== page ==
Infrastructure is the stuff that underpins the world, such as roads, bridges, water and sewer lines and other utility lines.
It's the stuff of life in the United States and other industrialized nations, and to survive and thrive requires infrastructure capable of serving the needs of citizens and business alike.
In terms of business infrastructure, the oil and gas industry is booming in the region, but it needs to get what it takes out of the ground to market. And to do that, pipelines from the fields to processing plants and from processing plants to other users are needed. To fill that need, longtime pipeline operator Spectra Energy is proposing a 70-mile pipeline from Columbiana County through Carroll, Jefferson, Belmont and Monroe counties.
The line is an expansion of the Texas Eastern system, which Spectra said has been operating in Ohio since 1947, and would provide a link from the region's fertile energy production fields to markets in the Midwest, Southeast and Gulf Coast.
Spectra is in a voluntary pre-application process, holding public meetings and seeking public input on its plans for the pipeline, called the Ohio Pipeline Energy Network.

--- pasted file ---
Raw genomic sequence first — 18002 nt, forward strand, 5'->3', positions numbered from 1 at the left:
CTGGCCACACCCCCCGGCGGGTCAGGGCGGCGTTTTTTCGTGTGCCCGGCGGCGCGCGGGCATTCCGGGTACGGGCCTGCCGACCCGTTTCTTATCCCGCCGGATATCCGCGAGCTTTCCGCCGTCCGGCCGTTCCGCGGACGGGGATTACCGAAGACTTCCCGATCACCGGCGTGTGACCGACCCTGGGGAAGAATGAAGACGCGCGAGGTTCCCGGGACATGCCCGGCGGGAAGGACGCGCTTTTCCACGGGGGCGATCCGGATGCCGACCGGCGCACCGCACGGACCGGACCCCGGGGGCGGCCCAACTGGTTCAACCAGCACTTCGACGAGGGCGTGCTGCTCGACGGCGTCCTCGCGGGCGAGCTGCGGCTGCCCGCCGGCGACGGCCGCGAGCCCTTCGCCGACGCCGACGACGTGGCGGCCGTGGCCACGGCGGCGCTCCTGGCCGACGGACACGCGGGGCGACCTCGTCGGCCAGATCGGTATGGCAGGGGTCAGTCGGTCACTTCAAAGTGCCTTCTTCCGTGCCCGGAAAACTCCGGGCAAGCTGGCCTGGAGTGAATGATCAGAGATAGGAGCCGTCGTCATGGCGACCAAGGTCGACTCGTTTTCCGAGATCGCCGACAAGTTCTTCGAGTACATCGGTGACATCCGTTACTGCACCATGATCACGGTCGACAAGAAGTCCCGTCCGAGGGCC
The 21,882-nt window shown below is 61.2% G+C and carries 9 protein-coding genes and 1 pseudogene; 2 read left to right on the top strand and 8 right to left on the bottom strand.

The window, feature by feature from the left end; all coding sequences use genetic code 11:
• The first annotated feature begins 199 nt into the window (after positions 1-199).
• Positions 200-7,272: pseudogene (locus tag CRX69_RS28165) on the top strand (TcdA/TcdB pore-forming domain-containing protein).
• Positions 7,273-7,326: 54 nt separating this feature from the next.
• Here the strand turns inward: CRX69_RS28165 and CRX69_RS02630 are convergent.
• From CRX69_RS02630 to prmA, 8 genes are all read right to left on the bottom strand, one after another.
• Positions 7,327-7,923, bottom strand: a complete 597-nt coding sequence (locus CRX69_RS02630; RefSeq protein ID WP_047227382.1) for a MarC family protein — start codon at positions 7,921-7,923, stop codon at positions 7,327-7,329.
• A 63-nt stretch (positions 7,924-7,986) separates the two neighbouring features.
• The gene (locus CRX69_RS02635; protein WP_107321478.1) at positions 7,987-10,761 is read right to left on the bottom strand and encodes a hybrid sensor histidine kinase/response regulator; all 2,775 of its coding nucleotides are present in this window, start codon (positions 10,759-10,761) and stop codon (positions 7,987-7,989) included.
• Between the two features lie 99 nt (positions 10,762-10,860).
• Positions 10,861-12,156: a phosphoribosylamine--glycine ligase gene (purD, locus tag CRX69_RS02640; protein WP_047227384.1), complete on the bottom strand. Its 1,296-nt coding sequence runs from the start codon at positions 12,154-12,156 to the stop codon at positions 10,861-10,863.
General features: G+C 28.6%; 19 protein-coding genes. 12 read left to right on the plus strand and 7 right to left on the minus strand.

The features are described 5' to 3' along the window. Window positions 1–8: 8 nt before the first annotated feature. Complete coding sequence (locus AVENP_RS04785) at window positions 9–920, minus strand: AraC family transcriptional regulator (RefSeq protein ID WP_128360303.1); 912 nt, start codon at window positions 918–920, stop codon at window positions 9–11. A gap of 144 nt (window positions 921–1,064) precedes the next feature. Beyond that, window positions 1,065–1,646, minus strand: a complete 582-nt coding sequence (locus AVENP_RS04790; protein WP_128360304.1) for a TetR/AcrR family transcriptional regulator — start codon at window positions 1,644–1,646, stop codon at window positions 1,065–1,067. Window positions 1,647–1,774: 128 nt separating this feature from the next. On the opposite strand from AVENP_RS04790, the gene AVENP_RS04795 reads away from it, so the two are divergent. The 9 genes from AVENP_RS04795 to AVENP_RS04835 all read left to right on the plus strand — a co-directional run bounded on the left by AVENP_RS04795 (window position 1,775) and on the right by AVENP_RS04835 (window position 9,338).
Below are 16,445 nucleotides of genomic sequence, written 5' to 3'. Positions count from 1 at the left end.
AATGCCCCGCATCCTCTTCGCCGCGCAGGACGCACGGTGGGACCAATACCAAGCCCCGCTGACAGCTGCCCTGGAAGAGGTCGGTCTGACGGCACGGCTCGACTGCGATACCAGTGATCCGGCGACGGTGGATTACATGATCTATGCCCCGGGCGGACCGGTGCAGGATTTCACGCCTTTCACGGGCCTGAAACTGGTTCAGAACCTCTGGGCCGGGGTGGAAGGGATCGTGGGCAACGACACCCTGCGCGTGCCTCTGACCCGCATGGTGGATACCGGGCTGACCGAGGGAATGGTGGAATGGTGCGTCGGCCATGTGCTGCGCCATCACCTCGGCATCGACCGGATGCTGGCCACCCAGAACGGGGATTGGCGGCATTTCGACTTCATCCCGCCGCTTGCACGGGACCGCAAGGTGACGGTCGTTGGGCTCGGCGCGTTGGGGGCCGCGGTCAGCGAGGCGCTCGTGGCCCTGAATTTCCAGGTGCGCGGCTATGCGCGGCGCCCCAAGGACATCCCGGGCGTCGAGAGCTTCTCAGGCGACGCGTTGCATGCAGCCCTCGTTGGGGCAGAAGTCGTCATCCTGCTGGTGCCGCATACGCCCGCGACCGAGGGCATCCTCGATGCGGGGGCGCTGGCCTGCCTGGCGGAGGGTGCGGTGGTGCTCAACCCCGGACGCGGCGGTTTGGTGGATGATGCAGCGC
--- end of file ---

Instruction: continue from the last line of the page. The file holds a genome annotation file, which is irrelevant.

The pipe would also need a compressor station in Jefferson County. Spectra has a few sites under consideration but the final choices are yet to be made. The route of the line also is still being tweaked as engineers research the topography of the area.
For now, it's enough for residents to realize that the proposal is there, that the company is open about discussing the project and is taking input and comment.
Information about the project is available for review at the Schiappa Memorial Library on Mall Drive in Steubenville, or on the Federal Energy Regulatory Commission website, FERC.org. Look for docket number PF13-15-000.
The proposed pipeline would be a route for gas to get to market.
Spectra is not in the fracking business but the pipeline business.
The pipeline business is a necessary part of the equation as the area makes a transition to an energy-based economy for the foreseeable future.
The resources are not going to go away, and the need to transport them will be there so long as the gas and oil are able to be taken out of the ground.
Public input is being sought, and we encourage anyone with interest in the project to review the public documents that are available.